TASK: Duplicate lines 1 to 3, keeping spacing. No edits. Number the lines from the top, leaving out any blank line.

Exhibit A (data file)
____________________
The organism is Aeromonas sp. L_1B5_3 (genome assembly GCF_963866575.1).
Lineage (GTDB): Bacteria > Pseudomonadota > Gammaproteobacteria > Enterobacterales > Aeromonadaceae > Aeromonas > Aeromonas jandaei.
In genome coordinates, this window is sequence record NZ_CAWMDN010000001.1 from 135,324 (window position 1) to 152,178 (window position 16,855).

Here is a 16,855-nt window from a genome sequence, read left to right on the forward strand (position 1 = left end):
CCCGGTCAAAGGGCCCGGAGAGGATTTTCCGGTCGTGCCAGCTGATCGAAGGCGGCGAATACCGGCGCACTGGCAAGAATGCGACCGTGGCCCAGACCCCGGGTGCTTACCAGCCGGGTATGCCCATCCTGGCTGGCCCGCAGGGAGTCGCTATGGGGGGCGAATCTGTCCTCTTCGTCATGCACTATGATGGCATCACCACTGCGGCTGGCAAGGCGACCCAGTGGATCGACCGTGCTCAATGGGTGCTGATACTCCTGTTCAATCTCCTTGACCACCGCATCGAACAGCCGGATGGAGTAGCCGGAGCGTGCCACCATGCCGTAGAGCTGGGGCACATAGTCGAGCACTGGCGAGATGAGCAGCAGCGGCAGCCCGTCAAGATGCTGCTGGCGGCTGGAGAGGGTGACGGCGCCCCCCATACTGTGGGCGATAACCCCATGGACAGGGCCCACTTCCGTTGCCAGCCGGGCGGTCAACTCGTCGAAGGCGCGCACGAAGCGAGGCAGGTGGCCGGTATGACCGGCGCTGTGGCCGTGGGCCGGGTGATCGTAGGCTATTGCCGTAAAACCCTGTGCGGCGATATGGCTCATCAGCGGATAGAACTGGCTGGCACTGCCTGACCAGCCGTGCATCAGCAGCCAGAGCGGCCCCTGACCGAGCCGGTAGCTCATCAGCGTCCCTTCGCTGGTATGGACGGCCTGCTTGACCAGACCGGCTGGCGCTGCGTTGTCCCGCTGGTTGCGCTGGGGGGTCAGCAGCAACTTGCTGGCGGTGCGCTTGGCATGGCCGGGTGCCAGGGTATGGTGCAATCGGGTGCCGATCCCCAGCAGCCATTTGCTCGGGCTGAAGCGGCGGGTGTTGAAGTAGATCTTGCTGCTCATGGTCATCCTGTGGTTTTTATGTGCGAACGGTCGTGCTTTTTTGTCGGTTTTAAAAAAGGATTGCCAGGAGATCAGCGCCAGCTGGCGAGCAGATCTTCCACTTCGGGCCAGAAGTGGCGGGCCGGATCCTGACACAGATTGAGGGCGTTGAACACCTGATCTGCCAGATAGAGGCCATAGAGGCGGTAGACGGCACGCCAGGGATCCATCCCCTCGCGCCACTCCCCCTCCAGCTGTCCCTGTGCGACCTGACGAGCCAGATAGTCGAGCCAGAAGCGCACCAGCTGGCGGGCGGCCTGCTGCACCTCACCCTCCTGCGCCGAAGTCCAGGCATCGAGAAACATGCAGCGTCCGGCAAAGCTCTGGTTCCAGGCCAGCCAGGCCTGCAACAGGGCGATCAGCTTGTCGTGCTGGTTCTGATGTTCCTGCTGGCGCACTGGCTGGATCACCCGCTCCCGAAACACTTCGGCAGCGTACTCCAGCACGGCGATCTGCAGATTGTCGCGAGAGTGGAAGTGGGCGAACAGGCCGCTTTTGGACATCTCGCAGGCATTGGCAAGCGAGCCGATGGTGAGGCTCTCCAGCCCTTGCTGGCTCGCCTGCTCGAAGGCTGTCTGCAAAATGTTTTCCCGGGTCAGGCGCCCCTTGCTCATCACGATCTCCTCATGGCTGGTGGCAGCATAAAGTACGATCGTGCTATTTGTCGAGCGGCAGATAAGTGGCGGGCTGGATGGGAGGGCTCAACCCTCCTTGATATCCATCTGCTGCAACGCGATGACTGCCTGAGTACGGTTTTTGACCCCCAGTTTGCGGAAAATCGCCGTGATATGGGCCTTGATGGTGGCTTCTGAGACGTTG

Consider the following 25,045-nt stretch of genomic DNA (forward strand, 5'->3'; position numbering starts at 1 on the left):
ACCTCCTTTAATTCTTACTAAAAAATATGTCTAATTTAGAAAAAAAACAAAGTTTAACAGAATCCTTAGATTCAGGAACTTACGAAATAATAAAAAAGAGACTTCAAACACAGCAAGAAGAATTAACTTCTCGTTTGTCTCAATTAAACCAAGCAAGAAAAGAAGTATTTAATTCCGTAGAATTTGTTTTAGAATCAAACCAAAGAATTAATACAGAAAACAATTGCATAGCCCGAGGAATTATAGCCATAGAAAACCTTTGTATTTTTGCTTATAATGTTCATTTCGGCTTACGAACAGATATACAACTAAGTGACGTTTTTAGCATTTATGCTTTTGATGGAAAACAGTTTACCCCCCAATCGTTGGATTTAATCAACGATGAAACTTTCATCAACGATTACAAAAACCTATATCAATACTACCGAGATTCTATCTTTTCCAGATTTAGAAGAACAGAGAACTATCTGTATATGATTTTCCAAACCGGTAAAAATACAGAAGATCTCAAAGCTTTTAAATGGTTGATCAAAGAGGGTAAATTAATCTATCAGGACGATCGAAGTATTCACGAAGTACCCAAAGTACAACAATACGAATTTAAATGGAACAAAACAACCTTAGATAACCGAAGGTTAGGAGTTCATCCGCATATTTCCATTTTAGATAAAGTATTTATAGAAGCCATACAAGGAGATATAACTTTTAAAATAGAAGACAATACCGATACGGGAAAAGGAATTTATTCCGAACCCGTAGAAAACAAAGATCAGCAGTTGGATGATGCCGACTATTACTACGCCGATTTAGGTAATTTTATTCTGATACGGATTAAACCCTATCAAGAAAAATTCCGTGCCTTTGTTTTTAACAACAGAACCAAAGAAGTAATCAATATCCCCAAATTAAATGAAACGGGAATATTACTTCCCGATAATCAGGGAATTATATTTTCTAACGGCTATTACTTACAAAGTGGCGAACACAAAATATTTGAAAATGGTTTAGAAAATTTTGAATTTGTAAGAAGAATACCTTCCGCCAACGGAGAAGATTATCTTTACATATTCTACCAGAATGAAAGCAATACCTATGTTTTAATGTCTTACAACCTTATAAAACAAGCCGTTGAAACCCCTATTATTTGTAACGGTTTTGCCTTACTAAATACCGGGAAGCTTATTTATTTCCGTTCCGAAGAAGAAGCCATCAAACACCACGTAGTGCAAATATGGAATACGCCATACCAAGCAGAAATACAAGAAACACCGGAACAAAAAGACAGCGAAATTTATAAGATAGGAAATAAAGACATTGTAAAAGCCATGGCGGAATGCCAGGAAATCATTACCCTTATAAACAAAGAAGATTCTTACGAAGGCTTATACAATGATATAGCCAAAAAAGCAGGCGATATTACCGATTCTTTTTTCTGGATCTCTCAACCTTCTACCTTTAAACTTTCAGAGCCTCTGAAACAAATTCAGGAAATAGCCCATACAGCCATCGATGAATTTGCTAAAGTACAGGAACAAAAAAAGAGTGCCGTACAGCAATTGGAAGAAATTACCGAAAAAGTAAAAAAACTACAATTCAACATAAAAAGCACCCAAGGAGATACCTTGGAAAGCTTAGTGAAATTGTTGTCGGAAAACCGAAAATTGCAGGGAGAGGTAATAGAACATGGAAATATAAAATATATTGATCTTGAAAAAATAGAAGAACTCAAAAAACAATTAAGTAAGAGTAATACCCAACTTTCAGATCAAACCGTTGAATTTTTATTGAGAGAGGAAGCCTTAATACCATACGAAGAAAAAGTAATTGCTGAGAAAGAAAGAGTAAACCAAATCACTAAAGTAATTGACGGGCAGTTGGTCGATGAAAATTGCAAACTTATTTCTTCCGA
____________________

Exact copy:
The organism is Aeromonas sp. L_1B5_3 (genome assembly GCF_963866575.1).
Lineage (GTDB): Bacteria > Pseudomonadota > Gammaproteobacteria > Enterobacterales > Aeromonadaceae > Aeromonas > Aeromonas jandaei.
In genome coordinates, this window is sequence record NZ_CAWMDN010000001.1 from 135,324 (window position 1) to 152,178 (window position 16,855).